The group La Alameda from Argentina and Dignity Returns from Thailand are beginning to sell thousands of T-shirts as a way to support and improve working standards for many employees in textile factories. “It’s a way to prove that high quality clothing can be produced without having to enslave workers,” said one of the initiatives promoters Gustavo Vera of La Alameda.
La Alameda received repeated complaints about the dismal working conditions at these sweatshops; for example, laborers spend long days working without rest in overcrowded spaces where they also live with their families. Many of the laborers are undocumented immigrants who don’t have documents or money and have little freedom to go outside the premises of the factory buildings where they work and reside.
The factories make clothing for brands such as Puma, Soho, Nike, Gap and Reebok where employees are forced to work long hours with little pay. In fact, these workers wages were docked if they complained about being too tired or fatigued from work. What’s more, in Argentina six people died in a fatal accident at one of the sweatshops, five of whom were children. Authorities have taken some of the machinery away from such workshops, however they have yet to sentence those responsible for such actions against their workers.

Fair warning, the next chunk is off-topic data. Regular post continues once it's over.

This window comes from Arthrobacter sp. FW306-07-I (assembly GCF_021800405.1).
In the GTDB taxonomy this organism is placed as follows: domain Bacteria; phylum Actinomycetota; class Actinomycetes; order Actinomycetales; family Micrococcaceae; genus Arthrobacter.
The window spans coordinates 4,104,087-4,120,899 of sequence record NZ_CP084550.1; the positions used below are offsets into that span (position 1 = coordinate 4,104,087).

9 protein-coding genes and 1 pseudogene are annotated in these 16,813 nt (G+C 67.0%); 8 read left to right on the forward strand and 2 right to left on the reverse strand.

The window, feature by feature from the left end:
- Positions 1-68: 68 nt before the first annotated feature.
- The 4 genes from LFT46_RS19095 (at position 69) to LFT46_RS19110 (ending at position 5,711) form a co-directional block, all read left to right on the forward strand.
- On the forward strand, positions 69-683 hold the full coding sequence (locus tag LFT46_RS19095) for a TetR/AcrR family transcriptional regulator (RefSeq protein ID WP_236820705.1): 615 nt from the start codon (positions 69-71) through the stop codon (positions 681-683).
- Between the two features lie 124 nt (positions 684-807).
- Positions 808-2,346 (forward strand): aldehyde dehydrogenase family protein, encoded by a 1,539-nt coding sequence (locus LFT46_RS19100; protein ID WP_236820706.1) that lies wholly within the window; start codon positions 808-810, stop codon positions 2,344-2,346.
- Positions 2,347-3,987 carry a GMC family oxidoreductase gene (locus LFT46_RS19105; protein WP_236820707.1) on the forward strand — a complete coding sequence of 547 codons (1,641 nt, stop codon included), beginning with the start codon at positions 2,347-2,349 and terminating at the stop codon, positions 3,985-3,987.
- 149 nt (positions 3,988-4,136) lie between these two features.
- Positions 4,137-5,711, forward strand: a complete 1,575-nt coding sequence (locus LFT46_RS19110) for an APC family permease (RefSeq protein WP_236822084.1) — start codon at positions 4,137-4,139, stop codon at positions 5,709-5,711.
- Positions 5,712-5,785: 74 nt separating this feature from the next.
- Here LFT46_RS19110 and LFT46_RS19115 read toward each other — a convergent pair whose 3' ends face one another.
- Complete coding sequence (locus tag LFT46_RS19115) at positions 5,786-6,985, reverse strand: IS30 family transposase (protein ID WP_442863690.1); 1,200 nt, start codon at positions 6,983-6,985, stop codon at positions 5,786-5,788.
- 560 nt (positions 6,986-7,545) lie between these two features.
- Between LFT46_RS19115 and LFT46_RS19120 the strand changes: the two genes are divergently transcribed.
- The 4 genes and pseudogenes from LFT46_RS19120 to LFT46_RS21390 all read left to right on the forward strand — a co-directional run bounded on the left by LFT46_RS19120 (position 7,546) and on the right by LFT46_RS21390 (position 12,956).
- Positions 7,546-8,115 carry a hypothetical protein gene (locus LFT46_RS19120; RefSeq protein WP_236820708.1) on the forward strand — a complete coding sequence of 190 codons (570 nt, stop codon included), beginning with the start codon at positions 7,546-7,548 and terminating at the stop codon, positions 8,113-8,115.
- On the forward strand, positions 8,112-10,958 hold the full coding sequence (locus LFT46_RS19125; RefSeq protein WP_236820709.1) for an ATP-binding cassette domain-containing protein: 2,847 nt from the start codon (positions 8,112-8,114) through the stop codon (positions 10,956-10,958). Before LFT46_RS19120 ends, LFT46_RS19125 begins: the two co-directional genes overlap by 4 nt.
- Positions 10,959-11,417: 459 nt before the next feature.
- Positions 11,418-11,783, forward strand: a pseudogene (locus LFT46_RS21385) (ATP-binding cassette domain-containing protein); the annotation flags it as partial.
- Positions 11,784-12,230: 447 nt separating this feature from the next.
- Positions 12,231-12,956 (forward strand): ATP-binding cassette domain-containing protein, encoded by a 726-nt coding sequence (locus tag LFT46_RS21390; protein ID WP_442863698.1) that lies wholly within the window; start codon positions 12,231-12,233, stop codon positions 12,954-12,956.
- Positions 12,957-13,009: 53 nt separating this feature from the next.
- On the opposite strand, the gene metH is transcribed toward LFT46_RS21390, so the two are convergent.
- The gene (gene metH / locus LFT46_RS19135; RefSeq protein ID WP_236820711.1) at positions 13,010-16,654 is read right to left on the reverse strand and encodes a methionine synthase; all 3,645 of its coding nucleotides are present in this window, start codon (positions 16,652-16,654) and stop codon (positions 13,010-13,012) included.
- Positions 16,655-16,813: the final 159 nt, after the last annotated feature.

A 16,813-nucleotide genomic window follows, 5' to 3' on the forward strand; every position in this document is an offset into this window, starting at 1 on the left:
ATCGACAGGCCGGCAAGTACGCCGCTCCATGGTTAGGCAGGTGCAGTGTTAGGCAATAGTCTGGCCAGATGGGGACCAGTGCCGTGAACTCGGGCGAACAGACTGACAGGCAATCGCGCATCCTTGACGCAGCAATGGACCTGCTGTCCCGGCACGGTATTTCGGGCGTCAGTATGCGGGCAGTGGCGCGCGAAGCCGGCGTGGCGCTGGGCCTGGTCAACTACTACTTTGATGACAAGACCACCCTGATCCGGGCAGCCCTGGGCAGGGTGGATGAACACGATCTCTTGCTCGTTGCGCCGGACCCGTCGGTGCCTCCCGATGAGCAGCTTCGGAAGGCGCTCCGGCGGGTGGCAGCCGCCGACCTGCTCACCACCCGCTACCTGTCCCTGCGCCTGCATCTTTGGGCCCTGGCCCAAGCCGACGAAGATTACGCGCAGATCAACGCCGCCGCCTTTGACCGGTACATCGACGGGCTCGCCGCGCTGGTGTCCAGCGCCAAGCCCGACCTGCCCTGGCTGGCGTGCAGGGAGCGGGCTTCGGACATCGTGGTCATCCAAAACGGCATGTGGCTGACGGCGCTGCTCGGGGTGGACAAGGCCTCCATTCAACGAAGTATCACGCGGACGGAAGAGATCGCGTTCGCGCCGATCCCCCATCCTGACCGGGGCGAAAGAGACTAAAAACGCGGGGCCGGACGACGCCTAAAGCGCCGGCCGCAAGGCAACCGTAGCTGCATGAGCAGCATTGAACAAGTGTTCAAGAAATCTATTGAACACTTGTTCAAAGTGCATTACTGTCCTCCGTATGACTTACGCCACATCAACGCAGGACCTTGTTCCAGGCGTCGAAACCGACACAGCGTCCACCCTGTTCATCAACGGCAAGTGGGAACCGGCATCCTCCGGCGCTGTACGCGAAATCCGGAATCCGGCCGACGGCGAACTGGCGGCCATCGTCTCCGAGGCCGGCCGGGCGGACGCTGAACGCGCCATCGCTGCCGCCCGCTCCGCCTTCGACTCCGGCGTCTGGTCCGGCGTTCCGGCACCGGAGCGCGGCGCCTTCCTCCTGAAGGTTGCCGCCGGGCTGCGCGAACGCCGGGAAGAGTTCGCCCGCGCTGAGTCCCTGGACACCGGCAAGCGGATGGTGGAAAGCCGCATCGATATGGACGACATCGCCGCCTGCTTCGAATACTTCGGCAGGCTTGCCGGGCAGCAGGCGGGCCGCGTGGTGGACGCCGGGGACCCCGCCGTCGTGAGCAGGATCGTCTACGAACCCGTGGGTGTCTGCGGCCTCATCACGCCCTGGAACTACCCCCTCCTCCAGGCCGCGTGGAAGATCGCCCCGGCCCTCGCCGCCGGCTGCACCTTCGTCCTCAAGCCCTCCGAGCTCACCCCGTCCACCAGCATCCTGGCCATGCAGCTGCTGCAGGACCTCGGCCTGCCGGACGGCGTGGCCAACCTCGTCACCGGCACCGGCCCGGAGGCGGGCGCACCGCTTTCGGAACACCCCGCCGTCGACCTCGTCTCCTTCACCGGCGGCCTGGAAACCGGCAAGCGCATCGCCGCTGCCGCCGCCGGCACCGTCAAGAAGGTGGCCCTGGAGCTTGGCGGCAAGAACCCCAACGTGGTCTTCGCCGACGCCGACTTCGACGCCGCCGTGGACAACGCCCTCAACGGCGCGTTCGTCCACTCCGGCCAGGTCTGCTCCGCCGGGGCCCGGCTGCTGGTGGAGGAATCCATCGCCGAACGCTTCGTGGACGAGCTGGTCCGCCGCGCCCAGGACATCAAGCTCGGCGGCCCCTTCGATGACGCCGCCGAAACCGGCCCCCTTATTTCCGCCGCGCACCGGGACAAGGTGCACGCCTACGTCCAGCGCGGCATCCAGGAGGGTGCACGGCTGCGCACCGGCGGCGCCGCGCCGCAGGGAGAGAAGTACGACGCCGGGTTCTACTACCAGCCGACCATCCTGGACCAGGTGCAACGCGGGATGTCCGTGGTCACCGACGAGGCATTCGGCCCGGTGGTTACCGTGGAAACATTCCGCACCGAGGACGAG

Another instance of injustice occurred in Thailand when a group of women were laid off without compensation by the Bed and Bath company after their factory got shut down. The aim of the two groups is to not only launch a brand of “clean” clothing, but to call attention to the need for industrial factories to respect the dignity of their employees.
Title: “Thai, Argentine Textile Workers Unite Against Slave Labour.”
Author: Marcela Valente.
Source: Inter Press Service.
Student Researcher: Camille Avis. Sonoma State University
Faculty Advisor: Jeffery Baldwin, Sonoma State University